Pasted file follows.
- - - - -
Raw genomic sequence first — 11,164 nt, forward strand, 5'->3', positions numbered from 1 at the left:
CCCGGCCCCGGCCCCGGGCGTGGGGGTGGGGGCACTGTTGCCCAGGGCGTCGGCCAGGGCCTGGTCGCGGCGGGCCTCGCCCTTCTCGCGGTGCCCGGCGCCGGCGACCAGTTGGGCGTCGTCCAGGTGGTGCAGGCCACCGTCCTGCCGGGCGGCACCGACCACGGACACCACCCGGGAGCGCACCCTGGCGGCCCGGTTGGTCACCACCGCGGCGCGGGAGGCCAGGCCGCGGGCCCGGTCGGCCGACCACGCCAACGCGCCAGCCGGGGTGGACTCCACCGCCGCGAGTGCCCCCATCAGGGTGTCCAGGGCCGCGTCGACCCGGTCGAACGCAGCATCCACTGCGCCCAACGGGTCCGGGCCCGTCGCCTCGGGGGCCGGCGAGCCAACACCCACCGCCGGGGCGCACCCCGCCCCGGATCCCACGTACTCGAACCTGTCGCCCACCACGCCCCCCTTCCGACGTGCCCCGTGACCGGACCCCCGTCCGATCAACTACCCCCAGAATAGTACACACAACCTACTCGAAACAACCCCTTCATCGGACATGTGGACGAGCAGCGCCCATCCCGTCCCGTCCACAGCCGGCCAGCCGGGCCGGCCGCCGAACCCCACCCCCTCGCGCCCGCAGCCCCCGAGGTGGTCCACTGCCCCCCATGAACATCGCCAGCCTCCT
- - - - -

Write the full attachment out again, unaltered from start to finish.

Raw genomic sequence first — 11,164 nt, forward strand, 5'->3', positions numbered from 1 at the left:
CCCGGCCCCGGCCCCGGGCGTGGGGGTGGGGGCACTGTTGCCCAGGGCGTCGGCCAGGGCCTGGTCGCGGCGGGCCTCGCCCTTCTCGCGGTGCCCGGCGCCGGCGACCAGTTGGGCGTCGTCCAGGTGGTGCAGGCCACCGTCCTGCCGGGCGGCACCGACCACGGACACCACCCGGGAGCGCACCCTGGCGGCCCGGTTGGTCACCACCGCGGCGCGGGAGGCCAGGCCGCGGGCCCGGTCGGCCGACCACGCCAACGCGCCAGCCGGGGTGGACTCCACCGCCGCGAGTGCCCCCATCAGGGTGTCCAGGGCCGCGTCGACCCGGTCGAACGCAGCATCCACTGCGCCCAACGGGTCCGGGCCCGTCGCCTCGGGGGCCGGCGAGCCAACACCCACCGCCGGGGCGCACCCCGCCCCGGATCCCACGTACTCGAACCTGTCGCCCACCACGCCCCCCTTCCGACGTGCCCCGTGACCGGACCCCCGTCCGATCAACTACCCCCAGAATAGTACACACAACCTACTCGAAACAACCCCTTCATCGGACATGTGGACGAGCAGCGCCCATCCCGTCCCGTCCACAGCCGGCCAGCCGGGCCGGCCGCCGAACCCCACCCCCTCGCGCCCGCAGCCCCCGAGGTGGTCCACTGCCCCCCATGAACATCGCCAGCCTCCT